Help for ALS Caregivers
Caregiving is willingly undertaken out of love and devotion to the person with ALS and can be a source of great personal satisfaction. Yet, over time, caregiving exacts an enormous emotional toll, and can adversely affect the caregiver’s physical and psychological health, threatening their ability to continue providing care. Concern for the person with ALS often causes the caregiver to overlook her/his own needs such as eating properly, getting enough rest, or taking time to pursue one’s own interests.
Primarily, caregiving is provided by family members. Family caregivers provide care day and night, over weekends and on demand. Caregiving can include personal care, assistance with mobility in the home, transportation, housework, and grocery shopping, along with looking after other family members’ needs. Caregivers are often employed outside the home and may be the primary source of household income which adds even more demands, responsibilities and stress. The family caregiver spouse, partner, adult child, parent, brother, sister — needs acknowledgement and support in the process of starting and maintaining the care-providing relationship.
- Nearly 53 million people in the United States provide care to a chronically ill, disabled, or aging family member or friend during any given year.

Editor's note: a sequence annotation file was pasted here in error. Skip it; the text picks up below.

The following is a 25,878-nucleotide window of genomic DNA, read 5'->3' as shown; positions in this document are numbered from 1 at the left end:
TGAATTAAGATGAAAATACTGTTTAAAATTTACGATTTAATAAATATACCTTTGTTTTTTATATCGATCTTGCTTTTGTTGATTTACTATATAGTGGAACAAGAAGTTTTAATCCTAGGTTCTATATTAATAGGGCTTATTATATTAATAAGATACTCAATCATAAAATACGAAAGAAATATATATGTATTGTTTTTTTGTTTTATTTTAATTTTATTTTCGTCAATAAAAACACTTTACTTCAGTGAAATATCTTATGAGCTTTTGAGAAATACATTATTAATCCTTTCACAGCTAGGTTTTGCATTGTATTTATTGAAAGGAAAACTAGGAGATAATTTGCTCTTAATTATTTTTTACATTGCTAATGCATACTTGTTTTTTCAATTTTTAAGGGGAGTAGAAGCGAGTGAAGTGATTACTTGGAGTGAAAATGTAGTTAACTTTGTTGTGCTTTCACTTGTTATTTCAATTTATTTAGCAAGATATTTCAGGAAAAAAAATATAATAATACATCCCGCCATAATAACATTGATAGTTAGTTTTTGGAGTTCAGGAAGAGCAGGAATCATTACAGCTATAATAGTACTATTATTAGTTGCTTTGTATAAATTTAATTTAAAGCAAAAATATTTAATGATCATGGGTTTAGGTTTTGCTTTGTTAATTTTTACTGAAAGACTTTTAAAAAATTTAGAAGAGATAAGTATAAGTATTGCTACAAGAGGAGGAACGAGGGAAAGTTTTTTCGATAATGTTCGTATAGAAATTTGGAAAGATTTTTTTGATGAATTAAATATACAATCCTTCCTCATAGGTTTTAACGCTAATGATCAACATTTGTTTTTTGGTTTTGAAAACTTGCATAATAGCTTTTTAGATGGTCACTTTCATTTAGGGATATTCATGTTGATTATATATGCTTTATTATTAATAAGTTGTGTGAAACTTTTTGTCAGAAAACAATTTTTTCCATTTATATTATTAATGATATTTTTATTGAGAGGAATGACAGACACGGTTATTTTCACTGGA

- Caregivers spend an average of 24 hours per week providing care for their loved one.
- 61% of all caregivers in the United States are female, and the average age of a caregiver is 49.
- 51% of caregivers feel their role has given them a sense of purpose or meaning.
- One in 5 caregivers report high financial strain as a result of caregiving (18 percent). Four in 10 have experienced at least one financial impact as a result of their caregiving (45 percent).
All data, unless otherwise cited, is from the National Alliance for Caregiving and AARP’s 2020 Caregiving in the US Survey.
For additional information and resources, visit caregiveraction.org.